Ambient raised $1.18 million in funding in early 2014.

Xcede Technologies Inc.: Xcede, subsidiary of Watertown, Mass.-based Dynasil Corp. of America, designs, develops and manufactures innovative hemostatic (bleeding prevention) and sealant products for surgical application.

Xcede is based at 1815 14th St. NW. Ambient's Berning was listed as an executive director in 2014.

Dynasil acquired Mayo Clinic technology initially invented by Dr. Daniel Ericson in 2011.

Sonex Health: Sonex Health is the creator of the Stealth MicroKnife. The Stealth MicroKnife is a medical device that allows clinicians to perform carpal tunnel release surgery under ultrasound guidance in the office

Sonex is listed as being based in Byron as well as having a presence in Mayo Clinic Mayo Clinic Biobusiness Accelerator. 

February 23, 2015

Delta to end Rochester-Detroit flights in April

Despite their popularity, nonstop flights to Detroit will soon end for passengers using the Rochester International Airport, after only a few months.

5403bad42fa22.imageAfter about six months, Delta Air Lines has notified the airport that it will be pulling the plug on the daily nonstop flights to Detroit on April 9, according the new Airport Director John Reed.

Reed says he received notification from Delta on Feb. 17, his second day on the job. Delta launched the Detroit and Atlanta flights in September with great fanfare with many saying it was needed for the anticipated increase in air travel expected due to Mayo Clinic's Destination Medical Center initiative.

While the City of Rochester owns the airport, Mayo Clinic is contracted to manage it via its Rochester Airport Co.

Delta confirmed Monday that the flights will end with a short statement that said it "has made the decision to indefinitely suspend Rochester service to Detroit to ensure we’re matching capacity with demand."

This is not the first time Delta has ended flights from Rochester to Detroit. It killed a similar flight back in 2011.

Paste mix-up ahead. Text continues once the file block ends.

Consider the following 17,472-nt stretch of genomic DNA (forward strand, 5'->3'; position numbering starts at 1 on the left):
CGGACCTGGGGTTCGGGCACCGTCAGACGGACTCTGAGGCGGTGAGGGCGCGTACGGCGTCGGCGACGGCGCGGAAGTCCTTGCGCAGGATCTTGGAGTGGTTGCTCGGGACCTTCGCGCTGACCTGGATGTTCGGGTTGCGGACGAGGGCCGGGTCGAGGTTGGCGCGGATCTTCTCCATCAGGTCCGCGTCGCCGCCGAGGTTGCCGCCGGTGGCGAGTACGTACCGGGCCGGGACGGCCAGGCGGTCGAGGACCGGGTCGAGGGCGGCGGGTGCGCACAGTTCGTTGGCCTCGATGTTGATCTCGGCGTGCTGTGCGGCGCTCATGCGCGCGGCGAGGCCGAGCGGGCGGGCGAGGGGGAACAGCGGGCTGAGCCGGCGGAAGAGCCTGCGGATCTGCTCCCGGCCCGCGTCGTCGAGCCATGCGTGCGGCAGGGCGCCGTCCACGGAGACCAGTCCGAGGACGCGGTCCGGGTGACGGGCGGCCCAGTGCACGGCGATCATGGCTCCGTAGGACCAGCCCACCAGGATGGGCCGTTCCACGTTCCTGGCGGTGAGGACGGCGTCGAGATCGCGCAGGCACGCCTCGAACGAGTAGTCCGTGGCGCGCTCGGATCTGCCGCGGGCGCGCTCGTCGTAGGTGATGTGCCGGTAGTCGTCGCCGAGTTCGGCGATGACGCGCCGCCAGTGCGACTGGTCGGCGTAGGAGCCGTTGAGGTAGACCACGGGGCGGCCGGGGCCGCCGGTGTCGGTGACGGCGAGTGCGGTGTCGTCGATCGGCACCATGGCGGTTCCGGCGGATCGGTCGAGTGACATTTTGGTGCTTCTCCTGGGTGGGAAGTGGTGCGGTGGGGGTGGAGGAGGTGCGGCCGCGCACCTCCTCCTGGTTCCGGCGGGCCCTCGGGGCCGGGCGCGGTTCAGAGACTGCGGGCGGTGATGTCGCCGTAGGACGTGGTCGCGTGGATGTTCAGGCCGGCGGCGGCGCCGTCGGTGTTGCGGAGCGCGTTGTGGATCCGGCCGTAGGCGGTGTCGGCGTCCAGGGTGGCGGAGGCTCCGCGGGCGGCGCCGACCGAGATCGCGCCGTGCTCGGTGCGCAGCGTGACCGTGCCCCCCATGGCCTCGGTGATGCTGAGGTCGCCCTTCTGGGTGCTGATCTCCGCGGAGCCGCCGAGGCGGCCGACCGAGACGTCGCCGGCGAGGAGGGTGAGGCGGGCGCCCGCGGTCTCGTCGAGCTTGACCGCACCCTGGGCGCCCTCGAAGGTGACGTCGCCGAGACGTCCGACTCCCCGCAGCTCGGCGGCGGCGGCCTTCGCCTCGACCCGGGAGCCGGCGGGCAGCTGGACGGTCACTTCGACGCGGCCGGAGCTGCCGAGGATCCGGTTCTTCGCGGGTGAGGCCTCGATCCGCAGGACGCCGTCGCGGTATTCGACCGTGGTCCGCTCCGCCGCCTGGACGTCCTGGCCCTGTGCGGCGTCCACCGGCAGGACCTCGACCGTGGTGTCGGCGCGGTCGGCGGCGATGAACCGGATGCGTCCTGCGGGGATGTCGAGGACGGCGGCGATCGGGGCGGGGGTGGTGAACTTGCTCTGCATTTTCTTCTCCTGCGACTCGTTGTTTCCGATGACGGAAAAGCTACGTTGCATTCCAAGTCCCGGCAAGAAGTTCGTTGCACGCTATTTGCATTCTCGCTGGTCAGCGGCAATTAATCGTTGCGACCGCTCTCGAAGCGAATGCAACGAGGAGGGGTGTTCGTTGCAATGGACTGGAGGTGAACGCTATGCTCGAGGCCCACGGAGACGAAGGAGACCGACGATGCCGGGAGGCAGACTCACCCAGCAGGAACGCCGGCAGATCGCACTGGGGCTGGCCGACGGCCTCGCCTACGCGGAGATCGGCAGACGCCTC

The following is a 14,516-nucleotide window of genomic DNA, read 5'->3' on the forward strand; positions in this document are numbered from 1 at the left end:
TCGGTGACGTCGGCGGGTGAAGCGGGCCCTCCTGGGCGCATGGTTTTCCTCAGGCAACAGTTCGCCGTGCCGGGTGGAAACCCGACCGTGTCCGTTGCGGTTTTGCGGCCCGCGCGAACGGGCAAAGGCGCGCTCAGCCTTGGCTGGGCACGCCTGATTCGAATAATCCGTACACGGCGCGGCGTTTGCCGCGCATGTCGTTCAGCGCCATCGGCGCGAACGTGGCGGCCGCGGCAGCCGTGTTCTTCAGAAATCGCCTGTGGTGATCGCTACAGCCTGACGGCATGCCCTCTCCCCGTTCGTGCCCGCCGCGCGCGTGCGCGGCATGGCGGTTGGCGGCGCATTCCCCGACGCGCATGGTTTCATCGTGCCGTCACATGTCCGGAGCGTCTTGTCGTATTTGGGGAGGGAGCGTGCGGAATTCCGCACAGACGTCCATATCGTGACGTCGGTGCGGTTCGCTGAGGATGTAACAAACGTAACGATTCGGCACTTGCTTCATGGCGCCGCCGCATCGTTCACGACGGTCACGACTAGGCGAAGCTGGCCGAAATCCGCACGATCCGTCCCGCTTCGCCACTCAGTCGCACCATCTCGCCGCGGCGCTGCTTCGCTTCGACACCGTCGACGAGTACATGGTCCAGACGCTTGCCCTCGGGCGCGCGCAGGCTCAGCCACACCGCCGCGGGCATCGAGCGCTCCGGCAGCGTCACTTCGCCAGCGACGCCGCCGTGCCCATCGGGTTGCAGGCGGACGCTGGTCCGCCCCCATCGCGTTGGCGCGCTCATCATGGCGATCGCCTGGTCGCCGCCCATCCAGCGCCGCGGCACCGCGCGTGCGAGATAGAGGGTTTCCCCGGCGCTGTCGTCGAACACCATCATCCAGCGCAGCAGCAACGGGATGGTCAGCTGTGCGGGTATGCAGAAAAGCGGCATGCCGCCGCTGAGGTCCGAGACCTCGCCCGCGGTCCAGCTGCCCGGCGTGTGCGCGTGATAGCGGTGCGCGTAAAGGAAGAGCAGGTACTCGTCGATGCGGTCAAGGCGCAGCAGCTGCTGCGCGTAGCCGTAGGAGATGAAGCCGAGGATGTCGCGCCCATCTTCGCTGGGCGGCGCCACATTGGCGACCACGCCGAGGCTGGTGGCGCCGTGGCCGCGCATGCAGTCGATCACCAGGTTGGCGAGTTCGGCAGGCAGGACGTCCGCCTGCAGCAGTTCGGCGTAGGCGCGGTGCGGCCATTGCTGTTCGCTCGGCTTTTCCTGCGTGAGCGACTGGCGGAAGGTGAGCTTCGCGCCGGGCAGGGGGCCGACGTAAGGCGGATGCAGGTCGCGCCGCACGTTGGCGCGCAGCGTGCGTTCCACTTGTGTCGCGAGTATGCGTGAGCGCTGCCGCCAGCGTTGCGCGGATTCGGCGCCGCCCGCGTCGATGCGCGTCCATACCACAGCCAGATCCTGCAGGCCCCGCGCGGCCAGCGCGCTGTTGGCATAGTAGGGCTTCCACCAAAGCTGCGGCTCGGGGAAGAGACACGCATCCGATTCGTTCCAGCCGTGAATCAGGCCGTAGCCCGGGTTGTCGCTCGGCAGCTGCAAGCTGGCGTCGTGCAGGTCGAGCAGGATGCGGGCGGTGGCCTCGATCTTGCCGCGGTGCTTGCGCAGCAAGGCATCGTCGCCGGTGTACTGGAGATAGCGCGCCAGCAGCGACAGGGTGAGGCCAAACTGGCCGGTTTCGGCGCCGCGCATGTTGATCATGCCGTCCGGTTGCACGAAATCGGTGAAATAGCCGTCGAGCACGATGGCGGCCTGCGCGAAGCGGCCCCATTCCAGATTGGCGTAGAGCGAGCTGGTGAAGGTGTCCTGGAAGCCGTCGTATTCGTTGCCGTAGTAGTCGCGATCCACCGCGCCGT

While the Detroit will come to an end, Delta did stress that its daily flights to Atlanta and Minneapolis will continue. In fact, Delta intends add another Minneapolis flight as the Detroit one ends, according to Reed.

"Essentially, our seat capacity will remain the same," he said.

Numbers from the airport shows that the new flights did bump up its Rochester passenger numbers in 2014 by 20 percent over 2013. Rochester Airport Co. President Steve McNeill, who works for Mayo Clinic, recently reported that Delta had 120,474 passengers here in 2014. From September through December, the months of service to all three of its hubs, the count was 41,854, an 18 percent or 6,500 increase over the similar period in 2013.

"We're certainly happy with the new, expanded service," said McNeill earlier this month, "and I'm sure Delta is, too." Flight payloads, or occupancy levels, were slightly above expectations, with flights to Atlanta averaging at about the mid-80s percent, and to Detroit slightly lower, he added.

Reed says data shows that the Detroit flights ran about 75 percent filled, most of the time.

"It wasn't that the community wasn't supporting us, because they were," he said.

Mayor Ardell Brede hadn't been notified yet about the change on Monday. He said, if true, it would a loss for Rochester.

"I liked that flight," he said. Brede added that it was full when he recently used it.

Reed and Brede both said that they had heard that a shortage of pilots was one reason that Delta ended the flight.

Another possible factor could be a $950,000 "risk mitigation fund set up to guarantee Delta a profit on the new flights during the first year. The rub is that the fund, made up of federal grants, a city match and private donations, doesn't cover the Detroit flight. It only guarantees a profit for Delta's Atlanta fight.

A Delta media representative didn't know about the fund or if it could have played a part in this change.

The ending of the Detroit flights does cast a pall on the airport's future requirement of airlines, to add flights, like ones to Denver.

In May, a national air service consultant said in a Rochester Area Chamber-sponsored forum that, "Adding Atlanta and Detroit is a game changer."

He followed that by saying that many other airlines will be watching how those flights fare.